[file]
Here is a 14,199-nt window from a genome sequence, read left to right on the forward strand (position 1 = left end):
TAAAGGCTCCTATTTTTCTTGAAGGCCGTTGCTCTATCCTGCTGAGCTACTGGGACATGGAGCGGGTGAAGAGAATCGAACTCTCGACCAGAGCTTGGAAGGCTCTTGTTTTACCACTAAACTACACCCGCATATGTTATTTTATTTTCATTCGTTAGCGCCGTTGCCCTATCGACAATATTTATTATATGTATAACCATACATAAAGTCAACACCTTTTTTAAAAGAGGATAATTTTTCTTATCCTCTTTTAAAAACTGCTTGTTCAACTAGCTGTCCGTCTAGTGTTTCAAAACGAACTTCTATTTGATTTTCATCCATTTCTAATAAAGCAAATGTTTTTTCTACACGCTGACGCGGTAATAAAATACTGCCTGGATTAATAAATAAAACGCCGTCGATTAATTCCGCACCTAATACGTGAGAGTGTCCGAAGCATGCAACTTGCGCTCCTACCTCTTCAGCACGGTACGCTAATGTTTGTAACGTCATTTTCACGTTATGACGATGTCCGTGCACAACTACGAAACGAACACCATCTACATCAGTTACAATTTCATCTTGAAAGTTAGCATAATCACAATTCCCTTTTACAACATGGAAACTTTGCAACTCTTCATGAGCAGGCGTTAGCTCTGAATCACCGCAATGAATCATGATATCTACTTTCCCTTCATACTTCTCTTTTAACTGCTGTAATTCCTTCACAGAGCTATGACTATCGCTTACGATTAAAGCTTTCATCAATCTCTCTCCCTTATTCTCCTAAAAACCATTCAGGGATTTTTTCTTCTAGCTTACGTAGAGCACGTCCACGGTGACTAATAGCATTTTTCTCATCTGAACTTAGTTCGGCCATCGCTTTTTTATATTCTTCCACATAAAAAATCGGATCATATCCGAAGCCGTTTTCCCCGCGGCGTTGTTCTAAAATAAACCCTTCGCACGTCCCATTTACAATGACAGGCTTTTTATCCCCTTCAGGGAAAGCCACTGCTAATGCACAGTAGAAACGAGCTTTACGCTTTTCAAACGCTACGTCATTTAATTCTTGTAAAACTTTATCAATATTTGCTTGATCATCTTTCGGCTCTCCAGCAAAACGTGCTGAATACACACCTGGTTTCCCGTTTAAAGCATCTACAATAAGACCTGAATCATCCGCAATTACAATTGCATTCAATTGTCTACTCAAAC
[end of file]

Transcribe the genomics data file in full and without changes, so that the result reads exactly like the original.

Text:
Here is a 14,199-nt window from a genome sequence, read left to right on the forward strand (position 1 = left end):
TAAAGGCTCCTATTTTTCTTGAAGGCCGTTGCTCTATCCTGCTGAGCTACTGGGACATGGAGCGGGTGAAGAGAATCGAACTCTCGACCAGAGCTTGGAAGGCTCTTGTTTTACCACTAAACTACACCCGCATATGTTATTTTATTTTCATTCGTTAGCGCCGTTGCCCTATCGACAATATTTATTATATGTATAACCATACATAAAGTCAACACCTTTTTTAAAAGAGGATAATTTTTCTTATCCTCTTTTAAAAACTGCTTGTTCAACTAGCTGTCCGTCTAGTGTTTCAAAACGAACTTCTATTTGATTTTCATCCATTTCTAATAAAGCAAATGTTTTTTCTACACGCTGACGCGGTAATAAAATACTGCCTGGATTAATAAATAAAACGCCGTCGATTAATTCCGCACCTAATACGTGAGAGTGTCCGAAGCATGCAACTTGCGCTCCTACCTCTTCAGCACGGTACGCTAATGTTTGTAACGTCATTTTCACGTTATGACGATGTCCGTGCACAACTACGAAACGAACACCATCTACATCAGTTACAATTTCATCTTGAAAGTTAGCATAATCACAATTCCCTTTTACAACATGGAAACTTTGCAACTCTTCATGAGCAGGCGTTAGCTCTGAATCACCGCAATGAATCATGATATCTACTTTCCCTTCATACTTCTCTTTTAACTGCTGTAATTCCTTCACAGAGCTATGACTATCGCTTACGATTAAAGCTTTCATCAATCTCTCTCCCTTATTCTCCTAAAAACCATTCAGGGATTTTTTCTTCTAGCTTACGTAGAGCACGTCCACGGTGACTAATAGCATTTTTCTCATCTGAACTTAGTTCGGCCATCGCTTTTTTATATTCTTCCACATAAAAAATCGGATCATATCCGAAGCCGTTTTCCCCGCGGCGTTGTTCTAAAATAAACCCTTCGCACGTCCCATTTACAATGACAGGCTTTTTATCCCCTTCAGGGAAAGCCACTGCTAATGCACAGTAGAAACGAGCTTTACGCTTTTCAAACGCTACGTCATTTAATTCTTGTAAAACTTTATCAATATTTGCTTGATCATCTTTCGGCTCTCCAGCAAAACGTGCTGAATACACACCTGGTTTCCCGTTTAAAGCATCTACAATAAGACCTGAATCATCCGCAATTACAATTGCATTCAATTGTCTACTCAAAC